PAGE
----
Pakistan PM’s daughter, heir apparent in corruption probe crosshairs

Pakistan PM’s daughter, heir apparent in corruption probe crosshairs

FILE PHOTO: Pakistani Prime Minister Nawaz Sharif looks out the window of his plane after attending a ceremony to inaugurate the M9 motorway between Karachi and Hyderabad, Pakistan February 3, 2017.
ISLAMABAD (Reuters) – A damning judicial report into the family wealth of Pakistan’s Prime FILE PHOTO: Maryam Nawaz, the daughter of Pakistan’s Prime Minister Nawaz Sharif gestures as she speaks to media after appearing before a Joint Investigation Team (JIT) who is investigating Sharif family’s wealth in Islamabad, Pakistan July 5, 2017.
Drazen Jorgic-JULY 13, 2017
Minister Nawaz Sharif threatens not just his premiership, but has also imperiled the political career of his daughter and heir apparent.
Maryam Nawaz Sharif, 43, has in recent years gained greater influence within Sharif’s inner circle, and is credited with steering him to embrace more pro-women and liberal causes in a deeply conservative nation of 200 million people.
Her feisty social media persona and combative tweets in defense of her father have often pitted her against Sharif’s rivals.
Now those opponents sense an opportunity to scupper any plans to build a Sharif dynasty around her after a Supreme Court-appointed panel accused her of committing a criminal offense in a 254-page report leaked to the media this week.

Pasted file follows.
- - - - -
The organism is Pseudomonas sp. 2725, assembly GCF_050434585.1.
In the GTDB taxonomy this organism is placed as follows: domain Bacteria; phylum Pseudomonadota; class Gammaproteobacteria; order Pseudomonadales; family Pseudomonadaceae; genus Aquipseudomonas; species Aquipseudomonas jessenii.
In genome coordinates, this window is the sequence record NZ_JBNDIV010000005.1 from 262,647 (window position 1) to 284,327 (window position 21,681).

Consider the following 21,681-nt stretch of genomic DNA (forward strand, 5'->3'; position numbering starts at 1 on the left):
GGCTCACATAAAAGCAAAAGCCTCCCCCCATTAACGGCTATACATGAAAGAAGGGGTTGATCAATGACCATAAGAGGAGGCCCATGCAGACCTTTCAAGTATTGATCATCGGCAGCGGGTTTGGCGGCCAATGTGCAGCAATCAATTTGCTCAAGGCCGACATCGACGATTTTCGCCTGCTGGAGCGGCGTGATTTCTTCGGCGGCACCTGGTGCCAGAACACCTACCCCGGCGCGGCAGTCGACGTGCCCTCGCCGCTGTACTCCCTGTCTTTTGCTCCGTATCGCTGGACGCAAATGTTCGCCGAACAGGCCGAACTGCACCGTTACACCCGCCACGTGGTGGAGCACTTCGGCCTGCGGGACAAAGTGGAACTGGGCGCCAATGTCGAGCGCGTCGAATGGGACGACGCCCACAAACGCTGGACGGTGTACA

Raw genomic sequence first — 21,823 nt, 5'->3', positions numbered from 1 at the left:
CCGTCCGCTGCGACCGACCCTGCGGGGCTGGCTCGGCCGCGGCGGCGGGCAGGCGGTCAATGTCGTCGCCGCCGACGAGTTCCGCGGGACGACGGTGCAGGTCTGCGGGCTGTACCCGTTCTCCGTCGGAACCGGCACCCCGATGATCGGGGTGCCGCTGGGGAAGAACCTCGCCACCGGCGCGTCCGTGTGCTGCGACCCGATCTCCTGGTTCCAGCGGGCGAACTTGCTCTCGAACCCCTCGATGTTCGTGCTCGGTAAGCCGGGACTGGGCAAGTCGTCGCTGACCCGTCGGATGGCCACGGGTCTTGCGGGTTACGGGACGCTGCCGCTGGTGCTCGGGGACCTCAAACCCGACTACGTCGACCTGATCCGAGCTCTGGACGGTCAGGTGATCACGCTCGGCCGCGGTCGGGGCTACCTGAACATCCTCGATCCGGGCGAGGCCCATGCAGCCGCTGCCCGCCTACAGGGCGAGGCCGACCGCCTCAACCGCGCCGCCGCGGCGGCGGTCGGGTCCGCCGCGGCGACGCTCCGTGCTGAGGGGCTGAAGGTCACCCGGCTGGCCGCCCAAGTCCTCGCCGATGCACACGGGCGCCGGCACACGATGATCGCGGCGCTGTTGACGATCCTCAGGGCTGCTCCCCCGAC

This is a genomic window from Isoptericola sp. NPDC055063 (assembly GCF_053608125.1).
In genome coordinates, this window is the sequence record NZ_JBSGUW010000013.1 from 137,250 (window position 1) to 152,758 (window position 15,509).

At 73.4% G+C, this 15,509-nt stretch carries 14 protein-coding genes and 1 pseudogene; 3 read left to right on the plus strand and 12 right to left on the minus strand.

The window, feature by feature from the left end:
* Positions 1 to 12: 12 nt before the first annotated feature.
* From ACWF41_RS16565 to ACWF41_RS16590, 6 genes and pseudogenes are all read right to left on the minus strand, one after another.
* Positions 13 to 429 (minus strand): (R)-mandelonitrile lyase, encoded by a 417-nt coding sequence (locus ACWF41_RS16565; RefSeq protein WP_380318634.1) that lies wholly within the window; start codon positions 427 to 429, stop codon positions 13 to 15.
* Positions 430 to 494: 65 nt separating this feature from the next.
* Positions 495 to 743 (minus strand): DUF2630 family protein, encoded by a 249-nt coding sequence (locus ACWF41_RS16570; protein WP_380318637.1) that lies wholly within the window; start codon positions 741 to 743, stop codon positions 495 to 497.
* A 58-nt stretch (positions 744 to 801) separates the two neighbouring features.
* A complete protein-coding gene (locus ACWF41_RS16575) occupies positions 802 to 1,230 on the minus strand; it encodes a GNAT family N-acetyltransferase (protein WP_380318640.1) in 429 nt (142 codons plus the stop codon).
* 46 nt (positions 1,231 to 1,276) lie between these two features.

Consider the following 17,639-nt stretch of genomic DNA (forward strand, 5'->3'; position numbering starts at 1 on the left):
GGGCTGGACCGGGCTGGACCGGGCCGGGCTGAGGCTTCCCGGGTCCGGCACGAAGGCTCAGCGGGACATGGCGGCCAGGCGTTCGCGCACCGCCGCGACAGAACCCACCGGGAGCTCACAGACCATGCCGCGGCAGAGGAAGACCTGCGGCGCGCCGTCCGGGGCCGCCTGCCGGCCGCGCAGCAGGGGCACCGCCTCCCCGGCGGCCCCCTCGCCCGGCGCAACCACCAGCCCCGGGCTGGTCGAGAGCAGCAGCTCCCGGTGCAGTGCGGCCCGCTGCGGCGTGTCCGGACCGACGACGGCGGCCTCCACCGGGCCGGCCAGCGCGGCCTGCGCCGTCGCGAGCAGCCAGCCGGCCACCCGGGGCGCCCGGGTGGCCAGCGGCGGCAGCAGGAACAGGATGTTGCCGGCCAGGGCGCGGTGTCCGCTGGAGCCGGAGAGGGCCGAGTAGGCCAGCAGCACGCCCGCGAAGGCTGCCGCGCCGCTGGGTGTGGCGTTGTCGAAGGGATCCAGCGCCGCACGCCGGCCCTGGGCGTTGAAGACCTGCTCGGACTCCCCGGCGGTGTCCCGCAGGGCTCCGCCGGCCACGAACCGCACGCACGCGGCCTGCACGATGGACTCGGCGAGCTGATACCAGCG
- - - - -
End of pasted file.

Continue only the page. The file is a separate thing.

“It nips her career in the bud,” Sherry Rehman, vice president of the opposition Pakistan Peoples’ Party (PPP), told Reuters. “It does kill any aspirations for the dynasty – through her at any rate.”
The Joint Investigations Team (JIT) set up by the court alleges the Sharif family’s wealth does not match their income, and accused Maryam and her brothers of signing forged documents to obscure ownership of offshore companies used to buy posh London flats.
Maryam, also known as Maryam Safdar, “rejected” the report and tweeted to her 3.5 million followers that “every contradiction will not only be contested but decimated” in the Supreme Court.
Her 67-year-old father, serving a third stint as prime minister, faces widespread calls to resign but his allies say the report is biased and inaccurate. Maryam did not respond to Reuters requests for comment.
Maryam and her brothers were named last year in the Panama Papers leak as owners of offshore companies used to buy luxury flats in London, prompting opposition politician Imran Khan to threaten mass protests unless the Supreme Court investigated.
Khan, a former cricket star who leads Pakistan’s third party, has been one of her harshest critics and recently called her a “princess”, tapping into opposition anger that she appears to wield power within the government without holding any office.
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